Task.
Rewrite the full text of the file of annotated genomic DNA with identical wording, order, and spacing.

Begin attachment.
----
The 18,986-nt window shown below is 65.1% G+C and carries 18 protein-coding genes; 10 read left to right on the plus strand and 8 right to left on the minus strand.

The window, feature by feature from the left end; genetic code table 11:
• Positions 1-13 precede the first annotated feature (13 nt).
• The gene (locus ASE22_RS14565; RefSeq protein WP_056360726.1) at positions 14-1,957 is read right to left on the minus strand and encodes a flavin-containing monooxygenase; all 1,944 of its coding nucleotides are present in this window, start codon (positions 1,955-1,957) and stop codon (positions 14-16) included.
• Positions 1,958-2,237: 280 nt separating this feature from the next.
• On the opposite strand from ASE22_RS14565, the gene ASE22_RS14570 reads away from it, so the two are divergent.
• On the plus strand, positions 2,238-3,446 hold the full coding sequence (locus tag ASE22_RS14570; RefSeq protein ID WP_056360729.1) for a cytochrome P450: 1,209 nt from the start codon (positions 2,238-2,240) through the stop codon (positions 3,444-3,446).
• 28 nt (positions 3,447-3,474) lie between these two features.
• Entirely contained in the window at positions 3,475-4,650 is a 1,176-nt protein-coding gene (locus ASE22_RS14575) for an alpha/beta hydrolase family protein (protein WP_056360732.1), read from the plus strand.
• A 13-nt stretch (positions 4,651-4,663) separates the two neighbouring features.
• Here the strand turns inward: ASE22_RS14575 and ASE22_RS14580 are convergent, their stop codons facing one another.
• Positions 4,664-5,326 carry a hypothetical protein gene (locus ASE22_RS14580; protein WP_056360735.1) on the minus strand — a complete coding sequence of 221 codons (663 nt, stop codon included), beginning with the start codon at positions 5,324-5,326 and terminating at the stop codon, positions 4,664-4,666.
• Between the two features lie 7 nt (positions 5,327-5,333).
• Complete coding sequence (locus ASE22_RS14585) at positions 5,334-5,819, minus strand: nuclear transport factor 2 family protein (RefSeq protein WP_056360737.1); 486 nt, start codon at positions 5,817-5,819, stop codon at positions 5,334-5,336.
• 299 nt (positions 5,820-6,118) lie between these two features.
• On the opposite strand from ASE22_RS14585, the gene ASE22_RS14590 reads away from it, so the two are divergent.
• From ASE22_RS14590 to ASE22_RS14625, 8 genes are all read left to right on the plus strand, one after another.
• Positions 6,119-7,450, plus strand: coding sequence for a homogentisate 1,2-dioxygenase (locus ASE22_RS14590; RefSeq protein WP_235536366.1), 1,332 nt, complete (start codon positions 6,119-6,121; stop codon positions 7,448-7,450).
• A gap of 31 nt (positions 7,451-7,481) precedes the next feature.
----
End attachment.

The 18,986-nt window shown below is 65.1% G+C and carries 18 protein-coding genes; 10 read left to right on the plus strand and 8 right to left on the minus strand.

The window, feature by feature from the left end; genetic code table 11:
• Positions 1-13 precede the first annotated feature (13 nt).
• The gene (locus ASE22_RS14565; RefSeq protein WP_056360726.1) at positions 14-1,957 is read right to left on the minus strand and encodes a flavin-containing monooxygenase; all 1,944 of its coding nucleotides are present in this window, start codon (positions 1,955-1,957) and stop codon (positions 14-16) included.
• Positions 1,958-2,237: 280 nt separating this feature from the next.
• On the opposite strand from ASE22_RS14565, the gene ASE22_RS14570 reads away from it, so the two are divergent.
• On the plus strand, positions 2,238-3,446 hold the full coding sequence (locus tag ASE22_RS14570; RefSeq protein ID WP_056360729.1) for a cytochrome P450: 1,209 nt from the start codon (positions 2,238-2,240) through the stop codon (positions 3,444-3,446).
• 28 nt (positions 3,447-3,474) lie between these two features.
• Entirely contained in the window at positions 3,475-4,650 is a 1,176-nt protein-coding gene (locus ASE22_RS14575) for an alpha/beta hydrolase family protein (protein WP_056360732.1), read from the plus strand.
• A 13-nt stretch (positions 4,651-4,663) separates the two neighbouring features.
• Here the strand turns inward: ASE22_RS14575 and ASE22_RS14580 are convergent, their stop codons facing one another.
• Positions 4,664-5,326 carry a hypothetical protein gene (locus ASE22_RS14580; protein WP_056360735.1) on the minus strand — a complete coding sequence of 221 codons (663 nt, stop codon included), beginning with the start codon at positions 5,324-5,326 and terminating at the stop codon, positions 4,664-4,666.
• Between the two features lie 7 nt (positions 5,327-5,333).
• Complete coding sequence (locus ASE22_RS14585) at positions 5,334-5,819, minus strand: nuclear transport factor 2 family protein (RefSeq protein WP_056360737.1); 486 nt, start codon at positions 5,817-5,819, stop codon at positions 5,334-5,336.
• 299 nt (positions 5,820-6,118) lie between these two features.
• On the opposite strand from ASE22_RS14585, the gene ASE22_RS14590 reads away from it, so the two are divergent.
• From ASE22_RS14590 to ASE22_RS14625, 8 genes are all read left to right on the plus strand, one after another.
• Positions 6,119-7,450, plus strand: coding sequence for a homogentisate 1,2-dioxygenase (locus ASE22_RS14590; RefSeq protein WP_235536366.1), 1,332 nt, complete (start codon positions 6,119-6,121; stop codon positions 7,448-7,450).
• A gap of 31 nt (positions 7,451-7,481) precedes the next feature.